Will Social Security Cover Nursing Home Costs
Social Security can Help Cover Nursing Home Costs
If you or a family member faces the need for nursing home care and have limited assets, you can use Social Security to help pay for some cost.
Unfortunately, the costs of nursing home services are staggering, and daily rates are hundreds of dollars per day. According to the government's latest National Nursing Home Survey, the average nursing home stay is 835 days or more than two years.
The costs are different in each state and depending upon your location, the daily rates vary.
According to the American Association for Long-Term Care Insurance:
- One in 10 residents ages 75 to 84 stays in a nursing home for five or more years
- Three in 10 residents in that age group stay less than 100 days, the maximum covered by Medicare for convalescent care
How Social Security Pays for Nursing Home Care
Before discussing how Social Security pays for nursing home care, let's clear up the confusion about Social Security Benefits and Supplemental Security Income (SSI).
A senior might be eligible for both, potentially, but first know they are different programs.
Social Security Benefit
It's an "entitlement" program, meaning people who work, the employers, and the self-employed worker pays for the benefits with their Social Security taxes. The taxes collected during the working years and put into a special trust fund.
An employee qualifies for the benefits based on his work history (or his spouse's or parent's). The amount received calculated on his or their earnings.
Supplemental Security Income
It's a needs-based program for people with limited income and resources. Resources are assets that you own. The program's paid by general tax revenues -- not from the Social Security trust funds.
The benefits amount, based on Federal and State laws, and take into account where you live, who lives with you and what income you receive.
Here's the difference between the two programs:
- Benefits based on earnings
- Financed by employer and wage contributions
- No income limit
- No resource limit
- Must have enough work credits
- Medicare • Benefit Types: -- Retirement (age 62 & older) -- Survivor -- Disability (includes blindness)
- Provides benefits to eligible family members
- Benefits amount based on average lifetime earnings
- Other income does NOT affect benefits (Except wages may affect benefits under full retirement age or disability benefits)
- Where you live or who lives with you does NOT affect benefits
- Benefits based on need
- Financed by General Revenues
- Limited income
- Limited resources
- No work credits required
- Medicaid (Medi-Cal in California)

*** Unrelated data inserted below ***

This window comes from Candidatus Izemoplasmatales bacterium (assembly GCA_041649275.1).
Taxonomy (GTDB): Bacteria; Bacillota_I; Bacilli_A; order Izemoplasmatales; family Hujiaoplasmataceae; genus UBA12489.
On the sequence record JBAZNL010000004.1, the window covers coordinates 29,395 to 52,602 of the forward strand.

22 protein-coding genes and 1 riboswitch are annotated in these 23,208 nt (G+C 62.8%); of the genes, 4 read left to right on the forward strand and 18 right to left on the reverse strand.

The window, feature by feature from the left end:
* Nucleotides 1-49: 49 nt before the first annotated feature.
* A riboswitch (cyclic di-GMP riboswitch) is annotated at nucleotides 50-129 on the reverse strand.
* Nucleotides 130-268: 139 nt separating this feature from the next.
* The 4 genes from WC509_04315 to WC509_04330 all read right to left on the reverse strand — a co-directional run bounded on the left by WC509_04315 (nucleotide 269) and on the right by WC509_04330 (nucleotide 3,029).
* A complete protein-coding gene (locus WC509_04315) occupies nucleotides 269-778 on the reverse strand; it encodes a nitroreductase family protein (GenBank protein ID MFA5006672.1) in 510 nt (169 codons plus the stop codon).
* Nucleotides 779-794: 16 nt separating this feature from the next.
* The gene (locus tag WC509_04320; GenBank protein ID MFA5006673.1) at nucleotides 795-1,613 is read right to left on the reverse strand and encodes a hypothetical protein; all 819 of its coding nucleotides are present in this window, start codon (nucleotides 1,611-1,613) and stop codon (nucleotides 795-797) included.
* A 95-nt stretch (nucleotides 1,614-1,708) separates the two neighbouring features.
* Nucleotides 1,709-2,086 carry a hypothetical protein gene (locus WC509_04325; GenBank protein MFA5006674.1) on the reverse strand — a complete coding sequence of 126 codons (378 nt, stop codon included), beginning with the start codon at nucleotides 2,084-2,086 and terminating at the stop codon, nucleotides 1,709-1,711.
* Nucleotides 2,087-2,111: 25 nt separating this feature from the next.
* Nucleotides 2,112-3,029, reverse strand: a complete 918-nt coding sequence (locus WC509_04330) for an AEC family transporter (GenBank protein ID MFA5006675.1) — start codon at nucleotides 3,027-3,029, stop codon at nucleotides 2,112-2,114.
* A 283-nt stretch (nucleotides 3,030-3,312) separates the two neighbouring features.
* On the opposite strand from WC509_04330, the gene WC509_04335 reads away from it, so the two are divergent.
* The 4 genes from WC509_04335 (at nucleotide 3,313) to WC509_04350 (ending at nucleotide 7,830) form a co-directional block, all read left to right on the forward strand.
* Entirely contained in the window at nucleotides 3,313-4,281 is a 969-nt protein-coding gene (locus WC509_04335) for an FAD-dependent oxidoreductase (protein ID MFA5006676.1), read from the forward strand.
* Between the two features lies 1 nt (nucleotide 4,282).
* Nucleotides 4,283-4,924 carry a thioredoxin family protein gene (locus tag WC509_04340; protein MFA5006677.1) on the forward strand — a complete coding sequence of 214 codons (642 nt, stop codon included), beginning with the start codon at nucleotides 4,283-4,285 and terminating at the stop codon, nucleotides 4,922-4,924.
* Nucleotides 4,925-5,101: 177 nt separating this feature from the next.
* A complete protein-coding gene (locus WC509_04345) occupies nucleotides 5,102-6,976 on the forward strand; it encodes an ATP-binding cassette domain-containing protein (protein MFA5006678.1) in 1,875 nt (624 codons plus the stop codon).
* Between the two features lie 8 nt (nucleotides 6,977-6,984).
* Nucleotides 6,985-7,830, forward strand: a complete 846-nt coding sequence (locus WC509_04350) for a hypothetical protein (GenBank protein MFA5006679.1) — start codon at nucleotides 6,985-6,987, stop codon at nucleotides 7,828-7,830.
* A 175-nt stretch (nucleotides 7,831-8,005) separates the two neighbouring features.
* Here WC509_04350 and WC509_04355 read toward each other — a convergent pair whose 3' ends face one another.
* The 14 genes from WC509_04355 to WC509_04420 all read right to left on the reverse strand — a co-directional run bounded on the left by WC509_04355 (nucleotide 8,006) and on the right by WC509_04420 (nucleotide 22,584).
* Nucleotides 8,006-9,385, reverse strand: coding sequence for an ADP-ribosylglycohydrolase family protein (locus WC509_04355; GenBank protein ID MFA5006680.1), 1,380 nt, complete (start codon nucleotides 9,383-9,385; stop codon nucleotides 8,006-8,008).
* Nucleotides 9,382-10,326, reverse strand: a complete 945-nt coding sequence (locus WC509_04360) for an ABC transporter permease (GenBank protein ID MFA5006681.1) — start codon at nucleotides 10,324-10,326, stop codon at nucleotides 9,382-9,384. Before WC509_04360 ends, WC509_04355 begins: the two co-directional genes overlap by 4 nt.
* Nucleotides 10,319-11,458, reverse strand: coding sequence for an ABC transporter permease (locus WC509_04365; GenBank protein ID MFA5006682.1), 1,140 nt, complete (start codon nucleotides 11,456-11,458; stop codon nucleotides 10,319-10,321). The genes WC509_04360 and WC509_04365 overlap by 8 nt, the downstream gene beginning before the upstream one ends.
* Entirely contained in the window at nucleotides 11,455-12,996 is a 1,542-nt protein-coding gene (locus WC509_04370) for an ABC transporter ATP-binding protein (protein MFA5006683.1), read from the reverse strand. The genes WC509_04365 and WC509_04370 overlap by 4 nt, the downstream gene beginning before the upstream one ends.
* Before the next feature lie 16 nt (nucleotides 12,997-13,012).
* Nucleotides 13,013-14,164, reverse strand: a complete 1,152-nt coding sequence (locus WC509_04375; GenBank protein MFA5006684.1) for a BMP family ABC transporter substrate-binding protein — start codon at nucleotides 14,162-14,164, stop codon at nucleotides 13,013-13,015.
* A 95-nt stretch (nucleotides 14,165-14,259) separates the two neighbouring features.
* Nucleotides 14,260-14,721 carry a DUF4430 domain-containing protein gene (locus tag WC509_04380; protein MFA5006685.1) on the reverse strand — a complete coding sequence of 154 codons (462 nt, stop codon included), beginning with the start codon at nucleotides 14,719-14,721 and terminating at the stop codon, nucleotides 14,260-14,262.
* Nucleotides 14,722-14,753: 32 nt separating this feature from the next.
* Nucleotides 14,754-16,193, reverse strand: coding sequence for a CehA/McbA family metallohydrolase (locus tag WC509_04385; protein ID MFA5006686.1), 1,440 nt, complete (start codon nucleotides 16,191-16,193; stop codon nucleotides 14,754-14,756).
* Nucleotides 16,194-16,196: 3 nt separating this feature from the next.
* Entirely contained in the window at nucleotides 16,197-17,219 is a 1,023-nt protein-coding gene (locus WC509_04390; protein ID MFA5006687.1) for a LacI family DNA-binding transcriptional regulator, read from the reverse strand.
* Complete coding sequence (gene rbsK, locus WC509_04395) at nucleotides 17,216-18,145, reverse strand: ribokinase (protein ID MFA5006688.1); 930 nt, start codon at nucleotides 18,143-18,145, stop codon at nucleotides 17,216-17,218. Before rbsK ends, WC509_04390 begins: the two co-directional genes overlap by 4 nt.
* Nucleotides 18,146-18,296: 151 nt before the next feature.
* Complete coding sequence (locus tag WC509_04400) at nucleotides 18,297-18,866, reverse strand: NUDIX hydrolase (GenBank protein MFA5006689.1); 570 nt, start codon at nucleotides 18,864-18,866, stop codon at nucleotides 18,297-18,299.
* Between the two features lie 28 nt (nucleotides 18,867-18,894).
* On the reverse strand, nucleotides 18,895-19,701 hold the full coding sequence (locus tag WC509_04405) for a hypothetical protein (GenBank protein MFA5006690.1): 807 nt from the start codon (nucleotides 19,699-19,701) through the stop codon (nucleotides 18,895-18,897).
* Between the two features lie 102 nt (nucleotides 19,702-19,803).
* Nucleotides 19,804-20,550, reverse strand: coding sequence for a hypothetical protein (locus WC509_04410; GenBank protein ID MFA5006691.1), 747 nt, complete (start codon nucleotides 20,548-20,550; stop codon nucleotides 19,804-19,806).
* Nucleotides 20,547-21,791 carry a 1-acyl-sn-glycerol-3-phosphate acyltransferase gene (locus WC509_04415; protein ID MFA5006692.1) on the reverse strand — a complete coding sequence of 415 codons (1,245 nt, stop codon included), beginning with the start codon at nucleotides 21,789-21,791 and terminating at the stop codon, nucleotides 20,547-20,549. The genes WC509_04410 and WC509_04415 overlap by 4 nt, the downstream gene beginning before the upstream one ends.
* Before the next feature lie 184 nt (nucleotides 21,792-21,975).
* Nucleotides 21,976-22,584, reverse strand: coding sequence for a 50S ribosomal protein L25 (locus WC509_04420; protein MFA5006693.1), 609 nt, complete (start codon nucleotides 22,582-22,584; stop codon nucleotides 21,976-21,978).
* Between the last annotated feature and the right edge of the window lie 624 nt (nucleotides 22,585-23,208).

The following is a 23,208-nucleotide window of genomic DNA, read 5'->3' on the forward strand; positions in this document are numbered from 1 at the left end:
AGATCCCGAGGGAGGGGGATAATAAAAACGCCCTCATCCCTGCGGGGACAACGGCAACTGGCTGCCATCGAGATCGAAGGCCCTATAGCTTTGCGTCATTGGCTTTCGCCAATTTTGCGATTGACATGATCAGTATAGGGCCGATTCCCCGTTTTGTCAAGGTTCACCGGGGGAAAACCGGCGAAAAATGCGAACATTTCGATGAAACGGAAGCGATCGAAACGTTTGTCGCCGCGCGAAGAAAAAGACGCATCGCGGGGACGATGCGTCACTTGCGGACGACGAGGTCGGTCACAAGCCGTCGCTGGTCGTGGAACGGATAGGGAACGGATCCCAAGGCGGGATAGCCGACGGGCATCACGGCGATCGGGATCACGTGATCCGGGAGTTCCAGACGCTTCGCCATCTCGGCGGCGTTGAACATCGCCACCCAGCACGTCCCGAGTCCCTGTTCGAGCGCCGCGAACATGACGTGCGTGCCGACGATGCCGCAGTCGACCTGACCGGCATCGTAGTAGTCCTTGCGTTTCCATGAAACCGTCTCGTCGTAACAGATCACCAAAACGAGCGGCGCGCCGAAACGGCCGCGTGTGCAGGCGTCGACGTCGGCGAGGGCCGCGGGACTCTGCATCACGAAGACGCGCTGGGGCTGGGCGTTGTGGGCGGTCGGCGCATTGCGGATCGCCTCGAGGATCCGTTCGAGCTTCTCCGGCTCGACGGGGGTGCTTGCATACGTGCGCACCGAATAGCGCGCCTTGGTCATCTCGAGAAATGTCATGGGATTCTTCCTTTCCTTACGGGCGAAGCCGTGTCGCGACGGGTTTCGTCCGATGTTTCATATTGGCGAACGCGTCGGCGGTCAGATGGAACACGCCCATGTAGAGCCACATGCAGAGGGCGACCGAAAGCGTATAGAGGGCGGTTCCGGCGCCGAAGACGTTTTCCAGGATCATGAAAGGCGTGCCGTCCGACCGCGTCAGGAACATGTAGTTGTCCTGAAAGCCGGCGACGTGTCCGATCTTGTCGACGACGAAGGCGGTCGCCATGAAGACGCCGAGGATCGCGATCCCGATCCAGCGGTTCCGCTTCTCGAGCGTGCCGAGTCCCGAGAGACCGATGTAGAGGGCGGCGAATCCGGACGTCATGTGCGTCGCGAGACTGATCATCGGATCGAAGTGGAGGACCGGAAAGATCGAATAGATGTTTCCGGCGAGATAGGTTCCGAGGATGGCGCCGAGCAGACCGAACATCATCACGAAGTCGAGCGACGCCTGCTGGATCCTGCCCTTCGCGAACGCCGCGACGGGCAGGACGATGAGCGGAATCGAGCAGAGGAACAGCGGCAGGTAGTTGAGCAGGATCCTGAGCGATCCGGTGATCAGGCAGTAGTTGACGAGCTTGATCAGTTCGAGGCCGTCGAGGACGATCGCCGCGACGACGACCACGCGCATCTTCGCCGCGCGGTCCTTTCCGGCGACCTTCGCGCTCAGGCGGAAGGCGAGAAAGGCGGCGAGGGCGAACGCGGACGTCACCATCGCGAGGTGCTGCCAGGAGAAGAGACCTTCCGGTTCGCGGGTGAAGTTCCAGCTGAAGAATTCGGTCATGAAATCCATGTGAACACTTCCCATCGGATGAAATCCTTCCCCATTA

- The benefits Types: -- Aged (age 65 and older) -- Disability (any age, includes children) -- Blindness (any age, includes children)
- No family benefits
- The benefits amount based on Federal and State laws
- Other income MAY affect benefits - report any income you receive
- Where you live or who lives with you MAY change benefits - report all changes
If you have questions about either program to see if you qualify, contact Social Security at 1-800-772-1213. They're happy to answer questions. Call or visit the local Social Security office. To find the address of your local office, call the local number or visit, www.socialsecurity.gov.
Paying for Nursing Home Costs
If you depend on your Social Security to pay for assisted living, it's not enough.
The average benefit(s) received in the form of a Social Security check for a retired worker is $1,230, and for a couple, it is $2,045. Both are short of the cost of assisted living. And if one spouse requires care in a nursing home facility, and the other remains home, it's certain the benefit will not cover living expenses for both.
Hardly enough when the average cost of nursing homes is over $6,000 per month, depending on where you live.
As seniors and families begin to look at the monetary assets available, they find themselves plunged into unfamiliar territory.
Another source of supplemental income from the federal government is (SSI), Supplemental Security Income (also known as Title XVI). A senior must be at least 65 years of age to apply. It's a needs-based program that provides a monthly check to persons who are blind, elderly, or disabled. SSI is only available to persons with a very low-income and asset limits.
The average SSI for an individual is a little over $700/month and for a couple it is over $1000/month. To learn if you are eligible to apply: Check out the Social Security disability program.
If you're 65 or over and receive Supplemental Security Income, you may apply for Medicaid that can assist you in paying for nursing home care. It is a federally funded program for low-income Americans and the biggest payer for the room, board, nursing care, and social activities in nursing homes.
Read more information on planning your long-term care using Social Security - Smart Steps on Managing Your Monthly Social Security Check.
After seven years of helping her aging parents, Carol Marak has become a dedicated senior care writer. Since 2007, she has been doing the research to find answers to common concerns: housing, aging and health, staying safe and independent, and planning long-term.
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